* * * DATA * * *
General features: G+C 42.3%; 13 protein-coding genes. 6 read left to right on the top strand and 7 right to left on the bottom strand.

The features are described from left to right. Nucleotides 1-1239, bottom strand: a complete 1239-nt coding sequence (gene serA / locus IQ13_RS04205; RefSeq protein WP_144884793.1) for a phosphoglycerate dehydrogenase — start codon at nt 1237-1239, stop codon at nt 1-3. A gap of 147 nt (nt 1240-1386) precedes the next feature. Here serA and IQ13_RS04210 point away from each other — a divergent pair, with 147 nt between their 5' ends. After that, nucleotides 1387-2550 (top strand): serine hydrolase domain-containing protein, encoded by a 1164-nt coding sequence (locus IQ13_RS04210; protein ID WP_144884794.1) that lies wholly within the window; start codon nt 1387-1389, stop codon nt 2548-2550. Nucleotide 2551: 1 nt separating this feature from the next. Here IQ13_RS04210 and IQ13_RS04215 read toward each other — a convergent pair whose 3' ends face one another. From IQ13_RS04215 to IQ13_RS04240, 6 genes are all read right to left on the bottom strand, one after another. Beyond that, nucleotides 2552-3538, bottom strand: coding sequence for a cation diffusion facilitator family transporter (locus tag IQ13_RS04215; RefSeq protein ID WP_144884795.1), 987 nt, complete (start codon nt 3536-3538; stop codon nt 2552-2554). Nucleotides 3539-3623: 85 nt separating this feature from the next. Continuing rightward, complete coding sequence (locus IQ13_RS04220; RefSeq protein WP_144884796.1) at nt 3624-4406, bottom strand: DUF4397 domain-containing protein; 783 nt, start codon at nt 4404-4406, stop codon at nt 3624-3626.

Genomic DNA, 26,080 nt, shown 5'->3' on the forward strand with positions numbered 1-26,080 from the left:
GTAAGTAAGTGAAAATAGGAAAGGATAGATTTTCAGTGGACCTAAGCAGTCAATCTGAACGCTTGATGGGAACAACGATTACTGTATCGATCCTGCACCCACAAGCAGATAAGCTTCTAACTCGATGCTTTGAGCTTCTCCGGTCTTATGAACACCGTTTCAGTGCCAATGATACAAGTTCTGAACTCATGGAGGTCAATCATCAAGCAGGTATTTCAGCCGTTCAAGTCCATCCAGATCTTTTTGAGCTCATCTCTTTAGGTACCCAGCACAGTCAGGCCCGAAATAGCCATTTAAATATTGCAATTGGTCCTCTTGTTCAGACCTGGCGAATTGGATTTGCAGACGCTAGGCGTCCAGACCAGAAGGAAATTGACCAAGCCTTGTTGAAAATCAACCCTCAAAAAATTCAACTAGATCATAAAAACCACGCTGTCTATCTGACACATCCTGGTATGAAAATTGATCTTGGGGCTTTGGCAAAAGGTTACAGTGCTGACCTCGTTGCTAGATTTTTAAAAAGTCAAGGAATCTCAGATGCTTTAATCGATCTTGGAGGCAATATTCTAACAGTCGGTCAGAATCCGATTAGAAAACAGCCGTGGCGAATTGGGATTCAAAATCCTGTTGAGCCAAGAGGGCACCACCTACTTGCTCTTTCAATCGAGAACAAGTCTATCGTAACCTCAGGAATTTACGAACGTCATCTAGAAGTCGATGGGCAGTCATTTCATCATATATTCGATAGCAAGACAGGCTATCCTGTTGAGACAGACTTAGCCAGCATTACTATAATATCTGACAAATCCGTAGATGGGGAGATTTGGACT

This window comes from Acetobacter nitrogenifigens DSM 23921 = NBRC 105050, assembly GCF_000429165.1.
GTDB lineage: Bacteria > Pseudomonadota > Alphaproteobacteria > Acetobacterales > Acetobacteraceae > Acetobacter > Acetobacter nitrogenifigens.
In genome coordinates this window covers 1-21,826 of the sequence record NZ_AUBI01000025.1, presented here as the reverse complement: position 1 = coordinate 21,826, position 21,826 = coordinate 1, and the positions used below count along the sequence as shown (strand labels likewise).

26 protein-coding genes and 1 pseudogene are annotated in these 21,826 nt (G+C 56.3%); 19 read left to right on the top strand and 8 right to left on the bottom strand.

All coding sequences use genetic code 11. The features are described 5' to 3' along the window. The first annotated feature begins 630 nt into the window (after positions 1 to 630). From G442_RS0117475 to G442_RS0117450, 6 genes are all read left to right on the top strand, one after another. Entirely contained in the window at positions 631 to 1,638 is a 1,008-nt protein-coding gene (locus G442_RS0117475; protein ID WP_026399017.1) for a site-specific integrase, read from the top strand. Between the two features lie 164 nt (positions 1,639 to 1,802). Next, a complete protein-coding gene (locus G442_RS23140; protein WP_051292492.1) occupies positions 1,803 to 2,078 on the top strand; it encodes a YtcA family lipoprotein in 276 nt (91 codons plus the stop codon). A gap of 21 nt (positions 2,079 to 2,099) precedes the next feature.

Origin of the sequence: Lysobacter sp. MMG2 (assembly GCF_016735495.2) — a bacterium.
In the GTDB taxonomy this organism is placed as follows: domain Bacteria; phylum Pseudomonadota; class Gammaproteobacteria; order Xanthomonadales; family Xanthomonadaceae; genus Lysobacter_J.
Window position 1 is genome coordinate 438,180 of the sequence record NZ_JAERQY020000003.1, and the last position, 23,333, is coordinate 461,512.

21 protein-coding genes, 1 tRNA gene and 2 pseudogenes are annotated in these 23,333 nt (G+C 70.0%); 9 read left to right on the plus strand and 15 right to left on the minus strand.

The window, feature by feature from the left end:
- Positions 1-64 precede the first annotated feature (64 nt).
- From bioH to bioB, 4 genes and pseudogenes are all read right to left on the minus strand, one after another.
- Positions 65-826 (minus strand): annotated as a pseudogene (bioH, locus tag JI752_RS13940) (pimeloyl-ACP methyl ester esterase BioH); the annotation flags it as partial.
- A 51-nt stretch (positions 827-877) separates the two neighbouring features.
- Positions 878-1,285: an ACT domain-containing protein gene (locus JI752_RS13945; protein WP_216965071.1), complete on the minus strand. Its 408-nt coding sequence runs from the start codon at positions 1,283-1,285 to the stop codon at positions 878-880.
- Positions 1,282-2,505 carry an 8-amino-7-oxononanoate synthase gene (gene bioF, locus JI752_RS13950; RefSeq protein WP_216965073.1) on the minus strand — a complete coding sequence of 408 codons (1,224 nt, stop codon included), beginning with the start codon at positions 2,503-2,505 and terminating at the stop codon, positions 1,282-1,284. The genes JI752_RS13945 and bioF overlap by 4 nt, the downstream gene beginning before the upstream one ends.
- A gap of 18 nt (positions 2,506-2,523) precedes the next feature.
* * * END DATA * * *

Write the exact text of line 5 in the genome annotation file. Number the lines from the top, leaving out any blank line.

This window comes from Acetobacter nitrogenifigens DSM 23921 = NBRC 105050, assembly GCF_000429165.1.